The hon. Lady is right in drawing attention to the fact that the human rights situation in East Timor cannot be considered in isolation from the territory's history. The invasion of that territory in 1975, and the killings and famine which followed, were a tragedy for the East Timorese people. We have never recognised Indonesia's annexation of the territory and, with our EU partners, have consistently supported international efforts aimed at securing a long-term solution to the problem.

We believe that the continuing dialogue between Portugal and Indonesia, under the auspices of the United Nations Secretary-General, offers the best hope of progress. The aim of those talks is clear--to seek a just, comprehensive and internationally acceptable solution. That is no easy task. It requires a considerable effort by all those involved. It takes time to build up the necessary climate of confidence and trust which can allow progress to be made. We will give every encouragement to the process of dialogue, which is continuing.

Recent developments have been promising. In May, after the last round of talks between the Portuguese and Indonesian Foreign Ministers, the Secretary-General

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stressed the importance of encouraging dialogue among East Timorese. He undertook to help bring about what he described as "an all-inclusive intra-Timorese dialogue."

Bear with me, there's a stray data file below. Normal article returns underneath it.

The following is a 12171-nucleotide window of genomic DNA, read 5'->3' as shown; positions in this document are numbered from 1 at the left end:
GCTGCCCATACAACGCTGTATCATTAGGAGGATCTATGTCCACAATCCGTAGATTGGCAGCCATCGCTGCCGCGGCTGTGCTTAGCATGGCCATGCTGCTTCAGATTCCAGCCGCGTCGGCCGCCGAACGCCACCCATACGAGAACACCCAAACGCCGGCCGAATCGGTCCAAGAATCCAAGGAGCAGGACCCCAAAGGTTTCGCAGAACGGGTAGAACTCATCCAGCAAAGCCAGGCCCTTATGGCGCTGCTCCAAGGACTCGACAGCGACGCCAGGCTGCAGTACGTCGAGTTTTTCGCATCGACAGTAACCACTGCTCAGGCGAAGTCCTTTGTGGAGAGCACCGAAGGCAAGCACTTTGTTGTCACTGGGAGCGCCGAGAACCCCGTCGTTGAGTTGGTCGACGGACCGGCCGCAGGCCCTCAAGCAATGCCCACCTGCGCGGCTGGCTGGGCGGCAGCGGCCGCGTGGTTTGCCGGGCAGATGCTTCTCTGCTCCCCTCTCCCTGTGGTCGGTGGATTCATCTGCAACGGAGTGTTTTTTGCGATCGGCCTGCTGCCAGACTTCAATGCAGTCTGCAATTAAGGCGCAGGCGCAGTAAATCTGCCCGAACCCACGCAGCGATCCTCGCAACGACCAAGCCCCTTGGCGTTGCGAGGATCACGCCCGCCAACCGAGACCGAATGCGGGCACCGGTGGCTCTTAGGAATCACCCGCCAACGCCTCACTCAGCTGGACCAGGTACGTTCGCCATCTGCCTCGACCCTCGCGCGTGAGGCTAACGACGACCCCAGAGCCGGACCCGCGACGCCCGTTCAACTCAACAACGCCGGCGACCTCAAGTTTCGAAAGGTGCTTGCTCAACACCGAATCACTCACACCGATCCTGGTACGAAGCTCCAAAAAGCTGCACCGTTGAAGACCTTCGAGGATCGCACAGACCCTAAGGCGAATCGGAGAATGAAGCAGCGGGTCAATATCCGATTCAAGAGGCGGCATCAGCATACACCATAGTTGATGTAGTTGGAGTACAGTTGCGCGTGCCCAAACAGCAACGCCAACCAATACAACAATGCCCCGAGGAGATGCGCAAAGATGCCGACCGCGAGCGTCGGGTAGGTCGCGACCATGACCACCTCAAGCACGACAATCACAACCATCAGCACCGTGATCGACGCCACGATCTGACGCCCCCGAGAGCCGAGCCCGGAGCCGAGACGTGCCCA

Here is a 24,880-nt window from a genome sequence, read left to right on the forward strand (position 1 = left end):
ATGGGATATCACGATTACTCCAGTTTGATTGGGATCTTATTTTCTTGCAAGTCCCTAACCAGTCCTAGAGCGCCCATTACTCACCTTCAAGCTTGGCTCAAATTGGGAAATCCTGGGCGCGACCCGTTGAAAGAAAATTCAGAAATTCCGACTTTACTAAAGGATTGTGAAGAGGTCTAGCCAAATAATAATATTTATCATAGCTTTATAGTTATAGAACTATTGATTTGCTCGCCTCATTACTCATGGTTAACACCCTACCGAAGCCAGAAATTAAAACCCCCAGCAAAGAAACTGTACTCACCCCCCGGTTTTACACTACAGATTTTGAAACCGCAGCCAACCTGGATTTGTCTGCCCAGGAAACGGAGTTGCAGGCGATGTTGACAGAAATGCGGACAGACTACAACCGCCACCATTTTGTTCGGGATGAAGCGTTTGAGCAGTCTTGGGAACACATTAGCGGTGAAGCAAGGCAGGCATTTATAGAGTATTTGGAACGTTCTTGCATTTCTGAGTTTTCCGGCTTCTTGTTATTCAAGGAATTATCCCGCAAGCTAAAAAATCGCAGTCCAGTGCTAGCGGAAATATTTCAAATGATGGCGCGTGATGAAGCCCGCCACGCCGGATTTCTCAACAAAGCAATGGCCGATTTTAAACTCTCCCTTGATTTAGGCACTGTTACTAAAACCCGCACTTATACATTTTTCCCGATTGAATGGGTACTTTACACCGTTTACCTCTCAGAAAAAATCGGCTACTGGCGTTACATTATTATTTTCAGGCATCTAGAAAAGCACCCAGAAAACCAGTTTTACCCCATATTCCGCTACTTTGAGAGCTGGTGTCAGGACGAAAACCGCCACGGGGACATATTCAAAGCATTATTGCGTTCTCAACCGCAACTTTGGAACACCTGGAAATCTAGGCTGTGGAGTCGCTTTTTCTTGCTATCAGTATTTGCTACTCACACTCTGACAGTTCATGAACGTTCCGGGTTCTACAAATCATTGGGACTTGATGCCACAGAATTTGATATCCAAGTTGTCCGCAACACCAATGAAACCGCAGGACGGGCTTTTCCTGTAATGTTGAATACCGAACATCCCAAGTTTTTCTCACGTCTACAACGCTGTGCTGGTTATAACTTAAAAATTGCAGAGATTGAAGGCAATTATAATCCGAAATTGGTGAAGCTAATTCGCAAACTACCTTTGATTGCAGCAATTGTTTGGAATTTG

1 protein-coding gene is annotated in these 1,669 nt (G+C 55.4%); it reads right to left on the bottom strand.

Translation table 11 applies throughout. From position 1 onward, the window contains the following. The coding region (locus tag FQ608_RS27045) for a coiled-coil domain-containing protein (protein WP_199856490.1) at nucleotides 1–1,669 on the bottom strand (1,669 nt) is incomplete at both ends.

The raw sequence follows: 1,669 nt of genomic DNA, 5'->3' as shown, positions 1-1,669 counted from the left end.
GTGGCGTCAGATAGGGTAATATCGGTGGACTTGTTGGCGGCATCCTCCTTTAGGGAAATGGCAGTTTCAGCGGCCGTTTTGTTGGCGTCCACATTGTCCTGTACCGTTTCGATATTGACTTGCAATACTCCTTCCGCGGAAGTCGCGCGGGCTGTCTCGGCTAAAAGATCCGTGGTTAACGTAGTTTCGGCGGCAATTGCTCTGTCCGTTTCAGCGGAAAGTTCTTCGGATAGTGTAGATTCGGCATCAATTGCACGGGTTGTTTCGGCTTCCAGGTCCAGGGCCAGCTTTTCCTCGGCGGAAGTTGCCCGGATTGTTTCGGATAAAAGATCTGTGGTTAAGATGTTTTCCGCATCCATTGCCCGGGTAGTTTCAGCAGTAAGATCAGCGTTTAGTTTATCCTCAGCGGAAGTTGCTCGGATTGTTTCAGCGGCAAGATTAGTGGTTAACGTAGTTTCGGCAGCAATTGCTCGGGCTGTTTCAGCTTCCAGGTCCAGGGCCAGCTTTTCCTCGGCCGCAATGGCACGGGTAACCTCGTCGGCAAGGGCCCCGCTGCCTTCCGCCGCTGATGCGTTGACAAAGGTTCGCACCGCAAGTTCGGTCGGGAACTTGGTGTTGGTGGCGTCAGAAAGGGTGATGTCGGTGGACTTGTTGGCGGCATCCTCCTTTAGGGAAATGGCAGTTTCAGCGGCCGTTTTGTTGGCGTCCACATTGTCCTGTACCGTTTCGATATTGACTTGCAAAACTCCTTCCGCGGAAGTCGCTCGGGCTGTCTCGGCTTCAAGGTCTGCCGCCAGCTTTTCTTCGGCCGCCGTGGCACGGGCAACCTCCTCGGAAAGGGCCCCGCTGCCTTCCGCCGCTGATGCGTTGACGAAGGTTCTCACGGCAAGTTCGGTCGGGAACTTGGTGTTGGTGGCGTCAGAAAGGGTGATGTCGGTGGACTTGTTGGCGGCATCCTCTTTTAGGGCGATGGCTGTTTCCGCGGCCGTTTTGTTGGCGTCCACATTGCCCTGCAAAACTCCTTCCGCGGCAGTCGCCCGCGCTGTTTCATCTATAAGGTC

Since then, a number of meetings have taken place which have brought together those with often opposing points of view. At the end of September, a meeting was held in Wales between East Timorese still living in the territory and those now resident overseas. The Secretary-General sent a representative to those talks. On 4 October, the Portuguese Foreign Minister met a number of East Timorese representatives, including those supporting integration with Indonesia. Two days later, in New York, the Indonesian Foreign Minister met Mr. Ramos-Horta, one of the main opponents of integration who is now exiled in Australia. Both parties recognised the significance of the meeting.

No one expects there to be dramatic shifts of stance overnight. Positions are too far apart. But such contacts at least allow the parties to air their differences directly and go some way to creating a better atmosphere in which questions of substance can be addressed.

The hon. Lady referred to the United Nations and its decolonisation committee. The special committee last considered the question of East Timor in July. After hearing statements from petitioners and the Governments of Indonesia and Portugal, the committee decided to defer the question to its next session in 1995.

We now look towards the next meeting of the two Foreign Ministers, which is due to be held in Geneva on 9 January. Preparations for that meeting are well under way. The Secretary-General recently sent two of his staff to Jakarta and East Timor to help prepare the ground. We cannot know what progress will be made but we have made clear to all the importance that we attach to such talks and we will continue to encourage the Secretary- General in his difficult task.